Not only was the numerical result outstanding and likely historic for Democrats, but the diversity of the incoming House Democratic Caucus — and indeed throughout the field of Democratic candidates — is astounding. Jahana Hayes, a former high-school teacher, is the first black woman elected to represent Connecticut in the House of Representatives. Jared Polis of Colorado is the first openly gay man to be elected governor of a US state. Sylvia Garcia and Veronica Escobar will be Texas’ first Latina women in Congress. Ayanna Pressley will be Massachusetts’ first black congresswoman. Rashida Tlaib and Ilhan Omar (herself a refugee) are the first Muslim women elected to Congress. Sharice Davids and Deb Haaland are the first two Native American women elected to Congress. Alexandria Ocasio-Cortez, 29, is the youngest woman elected to Congress in US history. Not to mention, of course, that Stacey Abrams and Andrew Gillum are still vying to be the first black governors of their respective states.

This, of course, after elections in 2017 where state races in New Jersey and Virginia saw a record number of women and women of color win their elections to state houses and local positions. In total, at least 121 women will serve in the 116th Congress, up from the current 107, 101 of them Democrats. A truly historic night.

This year’s Senate map was the most un-friendly to either party in a century. Democrats were defending ten seats in states which Donald Trump won: Montana, North Dakota, Wisconsin, Michigan, Missouri, Indiana, Ohio, Pennsylvania, Florida, and West Virginia. Heitkamp, McCaskill, Donnelly and Nelson (recounting now) lost their re-election bids, but Sherrod Brown (OH), Bob Casey (PA), Tammy Baldwin (WI), Bob Tester (MT), Joe Manchin (WV) and Debbie Stabenow (MI) all won. Jacky Rosen unseated Republican Dean Heller in Nevada, and Kyrsten Sinema is in a neck-and-neck race with Republican Martha McSally in Arizona in a race that’s too close to call. Beto came within 2.6% of unseating Ted Cruz in Texas in a remarkable race. Beto has a big future ahead of him. Despite the President claiming a “big victory” in the Senate elections, Republicans really should have done better, and lost the House. Hard to spin that into a believable narrative.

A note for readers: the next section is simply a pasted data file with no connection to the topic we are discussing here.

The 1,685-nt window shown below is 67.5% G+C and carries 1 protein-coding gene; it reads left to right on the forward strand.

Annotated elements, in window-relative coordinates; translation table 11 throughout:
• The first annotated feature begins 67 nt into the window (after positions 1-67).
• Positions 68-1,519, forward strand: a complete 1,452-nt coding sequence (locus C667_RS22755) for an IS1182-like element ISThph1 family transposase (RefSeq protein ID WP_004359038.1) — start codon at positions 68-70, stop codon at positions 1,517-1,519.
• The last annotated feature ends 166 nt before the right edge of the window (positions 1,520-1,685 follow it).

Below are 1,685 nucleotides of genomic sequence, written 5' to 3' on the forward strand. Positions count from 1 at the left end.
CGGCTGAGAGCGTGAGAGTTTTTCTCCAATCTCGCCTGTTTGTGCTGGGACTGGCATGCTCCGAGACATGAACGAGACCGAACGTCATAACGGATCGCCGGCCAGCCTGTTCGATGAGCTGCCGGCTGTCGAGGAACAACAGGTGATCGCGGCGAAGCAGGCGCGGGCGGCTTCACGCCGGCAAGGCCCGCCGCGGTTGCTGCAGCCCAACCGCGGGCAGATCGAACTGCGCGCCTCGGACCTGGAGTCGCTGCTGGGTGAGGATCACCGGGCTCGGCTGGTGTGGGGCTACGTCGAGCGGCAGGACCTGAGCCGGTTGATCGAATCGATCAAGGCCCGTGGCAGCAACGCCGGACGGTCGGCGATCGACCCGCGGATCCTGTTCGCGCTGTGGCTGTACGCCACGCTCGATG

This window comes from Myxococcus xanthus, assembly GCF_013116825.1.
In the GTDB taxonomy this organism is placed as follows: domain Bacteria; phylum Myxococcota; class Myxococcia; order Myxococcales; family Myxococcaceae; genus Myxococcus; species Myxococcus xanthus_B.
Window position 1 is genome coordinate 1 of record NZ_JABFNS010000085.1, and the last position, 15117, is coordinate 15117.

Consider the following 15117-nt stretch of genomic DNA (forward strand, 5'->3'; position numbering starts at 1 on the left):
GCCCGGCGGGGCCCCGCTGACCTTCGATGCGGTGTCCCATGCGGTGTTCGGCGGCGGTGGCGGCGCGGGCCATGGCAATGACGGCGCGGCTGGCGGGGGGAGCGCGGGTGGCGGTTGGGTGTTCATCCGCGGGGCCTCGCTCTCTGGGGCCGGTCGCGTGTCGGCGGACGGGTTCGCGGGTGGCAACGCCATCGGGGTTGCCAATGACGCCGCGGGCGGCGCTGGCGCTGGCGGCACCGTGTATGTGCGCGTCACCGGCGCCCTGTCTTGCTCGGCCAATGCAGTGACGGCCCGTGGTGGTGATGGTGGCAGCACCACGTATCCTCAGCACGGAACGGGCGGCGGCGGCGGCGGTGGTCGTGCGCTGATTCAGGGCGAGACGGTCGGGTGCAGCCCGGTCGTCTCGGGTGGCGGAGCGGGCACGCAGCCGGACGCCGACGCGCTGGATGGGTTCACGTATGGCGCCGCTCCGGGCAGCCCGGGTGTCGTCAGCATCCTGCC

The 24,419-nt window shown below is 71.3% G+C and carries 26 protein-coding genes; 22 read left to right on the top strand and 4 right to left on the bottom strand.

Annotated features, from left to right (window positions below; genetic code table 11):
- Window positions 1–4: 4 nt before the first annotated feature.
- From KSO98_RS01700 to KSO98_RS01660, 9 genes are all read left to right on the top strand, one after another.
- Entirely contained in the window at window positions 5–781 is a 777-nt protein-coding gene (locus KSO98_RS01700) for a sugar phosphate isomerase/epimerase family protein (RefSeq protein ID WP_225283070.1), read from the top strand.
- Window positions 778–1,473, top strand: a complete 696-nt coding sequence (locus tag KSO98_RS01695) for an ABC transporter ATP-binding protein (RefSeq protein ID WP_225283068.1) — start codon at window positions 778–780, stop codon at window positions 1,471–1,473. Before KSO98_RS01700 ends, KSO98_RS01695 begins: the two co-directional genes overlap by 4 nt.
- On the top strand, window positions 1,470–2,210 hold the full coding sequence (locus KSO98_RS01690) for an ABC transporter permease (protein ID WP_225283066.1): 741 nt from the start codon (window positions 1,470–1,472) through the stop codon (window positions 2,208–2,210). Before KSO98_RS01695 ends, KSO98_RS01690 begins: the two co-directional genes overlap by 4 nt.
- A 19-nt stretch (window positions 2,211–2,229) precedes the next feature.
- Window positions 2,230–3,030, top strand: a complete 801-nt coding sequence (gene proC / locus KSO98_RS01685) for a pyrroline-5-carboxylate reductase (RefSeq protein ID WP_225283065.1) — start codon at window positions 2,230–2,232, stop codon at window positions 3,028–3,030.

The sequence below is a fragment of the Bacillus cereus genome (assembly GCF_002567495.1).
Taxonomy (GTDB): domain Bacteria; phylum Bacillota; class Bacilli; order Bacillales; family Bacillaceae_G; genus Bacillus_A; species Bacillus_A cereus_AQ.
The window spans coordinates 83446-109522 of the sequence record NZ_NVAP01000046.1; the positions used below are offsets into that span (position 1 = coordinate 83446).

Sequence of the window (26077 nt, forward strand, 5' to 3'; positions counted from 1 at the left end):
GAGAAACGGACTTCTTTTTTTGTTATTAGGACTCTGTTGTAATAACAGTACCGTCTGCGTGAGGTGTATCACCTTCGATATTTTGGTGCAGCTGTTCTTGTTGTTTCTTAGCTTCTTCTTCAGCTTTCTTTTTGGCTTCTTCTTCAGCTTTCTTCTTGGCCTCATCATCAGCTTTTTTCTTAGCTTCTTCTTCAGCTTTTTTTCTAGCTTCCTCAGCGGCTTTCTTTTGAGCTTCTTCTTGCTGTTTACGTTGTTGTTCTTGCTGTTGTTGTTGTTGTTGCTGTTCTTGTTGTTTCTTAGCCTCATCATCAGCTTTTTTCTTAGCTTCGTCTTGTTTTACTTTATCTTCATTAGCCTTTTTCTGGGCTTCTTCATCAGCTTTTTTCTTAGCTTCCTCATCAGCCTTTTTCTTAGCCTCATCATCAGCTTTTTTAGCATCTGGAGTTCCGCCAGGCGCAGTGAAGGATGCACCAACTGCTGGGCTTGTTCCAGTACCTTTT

Democratic Leader Nancy Pelosi addresses the crowd at Democratic headquarters in Washington, D.C. Tuesday night. Pelosi served as House Speaker from 2007–2011 and aims to do so again.

With votes still being counted, House Democratic leader and former Speaker of the House Nancy Pelosi announced in her “Dear Colleague” letters to newly elected Democrats her intent to become House Speaker for a second time. There are doubts about whether she will have enough support among the Democratic caucus, as a solid number of candidates pledged on the campaign trail that they would not back Pelosi for Speaker in favor of more youthful Democratic leadership in the House.

It cannot be ignored, however, how much money she raised for Democratic candidates over her tenure, and this cycle she pulled in over $141m in fundraising dollars in the effort to re-take the House. She is also an extraordinary legislator and ushered in the Affordable Care Act in 2010 amid intense Republican opposition. With Democrats poised to have about a 13 seat majority, Pelosi can ill-afford to lose too many members of her caucus. So far, no other member has announced their intention to challenge Pelosi for the Speakership.

This was a monumental result for Democrats and the country. Finally, the House of Representative will exercise the oversight and investigatory powers that Republicans have abdicated for the past two years of the Trump Administration, despite plenty to investigate. The first priorities of the Democratic House should be to pass legislation protecting Robert Muller’s investigation from obstruction, the DREAM Act, the Assault Weapons Ban, and get Trump’s tax returns and investigate the corruption of Trump’s cabinet officials. We took it back. Now let’s get to work.